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LETTER: Disturbing election process and taunting afterward shows disrespect

Linda Stanton's letter in the Dec. 21 Woodbury Bulletin provided a perfect example of what was very disturbing about the most recent presidential election process. From the attitude drenching the letter to her misrepresentation of the facts, Stanton mirrored perfectly the characteristics of the most recent winner of the presidential race.

I never vote strictly along party lines, and I strive to be as informed as possible before I enter the voting booth. Thus, I spent a great deal of time fact-checking statements and issues expressed by all major candidates. Here's what I found, presented in the order in which the items appeared in Stanton's letter.

First, Hillary Clinton did, most definitely and repeatedly, apologize for using a personal email server. In addition, there was no evidence found by any reputable, nonpartisan, authority that her server had been hacked.

Second, the Secretary of State does not have authority over the military; therefore, Clinton could not order a rescue mission to Benghazi. However, the State Department had requested additional security personnel long before the attack. After countless hours of testimony and millions of dollars spent on numerous investigations, no evidence of wrongdoing by Clinton, or any members of her staff, was found. In addition, the sister of Chris Stevens, the family's spokesperson, stated that the family does not hold Clinton responsible for her brother's death.

Third, Clinton repeatedly stated that her initial guess at the cause of the attack on the embassy was made during the heat of the battle when there was much confusion about what was happening on the ground. She was not the only one who was wrong, and everyone's assessment of the cause was modified as the facts were established in the days and weeks following the attack. This is why after-action reporting is done.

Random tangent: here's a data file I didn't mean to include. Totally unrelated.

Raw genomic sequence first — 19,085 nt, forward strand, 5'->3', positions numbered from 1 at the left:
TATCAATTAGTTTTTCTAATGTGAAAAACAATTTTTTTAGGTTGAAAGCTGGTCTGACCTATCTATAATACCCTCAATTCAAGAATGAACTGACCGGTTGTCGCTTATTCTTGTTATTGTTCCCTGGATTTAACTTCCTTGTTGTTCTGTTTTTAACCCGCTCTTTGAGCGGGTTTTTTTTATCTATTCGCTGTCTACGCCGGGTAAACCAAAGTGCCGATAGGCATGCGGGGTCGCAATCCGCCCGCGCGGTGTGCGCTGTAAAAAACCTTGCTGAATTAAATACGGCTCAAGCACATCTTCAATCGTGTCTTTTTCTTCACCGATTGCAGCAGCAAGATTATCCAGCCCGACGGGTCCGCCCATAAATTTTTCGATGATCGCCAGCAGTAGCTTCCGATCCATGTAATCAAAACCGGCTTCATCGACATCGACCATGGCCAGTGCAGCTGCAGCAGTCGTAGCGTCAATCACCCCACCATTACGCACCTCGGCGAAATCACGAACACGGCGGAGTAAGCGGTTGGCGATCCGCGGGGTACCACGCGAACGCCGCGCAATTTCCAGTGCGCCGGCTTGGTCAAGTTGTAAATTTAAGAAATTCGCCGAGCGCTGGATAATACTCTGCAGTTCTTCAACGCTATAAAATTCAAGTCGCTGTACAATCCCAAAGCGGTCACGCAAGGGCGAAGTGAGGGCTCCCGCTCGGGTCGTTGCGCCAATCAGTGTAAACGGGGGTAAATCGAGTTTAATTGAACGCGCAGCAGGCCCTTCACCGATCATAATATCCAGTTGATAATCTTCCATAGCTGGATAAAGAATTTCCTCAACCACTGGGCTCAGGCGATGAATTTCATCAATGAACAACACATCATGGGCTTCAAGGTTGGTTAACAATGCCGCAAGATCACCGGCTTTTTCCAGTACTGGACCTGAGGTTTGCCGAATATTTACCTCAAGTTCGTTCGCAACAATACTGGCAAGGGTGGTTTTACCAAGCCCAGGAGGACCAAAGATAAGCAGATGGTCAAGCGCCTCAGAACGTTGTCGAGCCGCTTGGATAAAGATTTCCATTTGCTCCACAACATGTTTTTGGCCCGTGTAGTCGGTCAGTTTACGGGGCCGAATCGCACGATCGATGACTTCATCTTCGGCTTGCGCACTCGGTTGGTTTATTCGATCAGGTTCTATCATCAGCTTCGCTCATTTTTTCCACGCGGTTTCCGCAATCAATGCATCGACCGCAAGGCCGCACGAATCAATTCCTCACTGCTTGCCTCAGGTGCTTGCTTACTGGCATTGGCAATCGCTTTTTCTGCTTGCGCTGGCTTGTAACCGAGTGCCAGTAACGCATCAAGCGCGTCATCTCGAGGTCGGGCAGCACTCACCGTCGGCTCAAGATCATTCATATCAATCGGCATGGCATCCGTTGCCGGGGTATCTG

Fourth, I'm not sure how to respond to Stanton's statement about gun-running since I never came across any reputable news item linking Clinton to that topic.

From his denial of supporting the war in Iraq (when video and audio were played showing him supporting that war) to his irresponsible statement that there were millions of illegal votes cast in the election, Donald Trump was the poster boy for misstating facts. And, although I won't resort to name-calling, the term shrill could definitely be used to describe Trump's repeated actions and statements made throughout the campaign. I will never understand why Trump's mimicry of a disabled man was not immediate cause for dismissing him as a viable candidate. How does one explain this to our children?

In addition, the in-your-face victory tour on which Trump embarked after the election was over-the-top disrespectful and does not support unifying the country. While I agree that most of the Clinton supporters do need to "get over it," I believe their actions are meant to ensure that this kind of candidate, and many of the ideas he has expressed, do not become the new normal. Trump and his followers should remain mindful that Clinton received nearly 3 million more votes in the general election.

Finally, one fact remains clear: the U.S. is already a great country. There is no better place to live, work, and raise a family. While there is always room for improvement, Trump's supporters, as well as those who didn't support the President-elect, must ensure that his administration does not do anything to damage that status. We must all keep America great!

Ken Thielman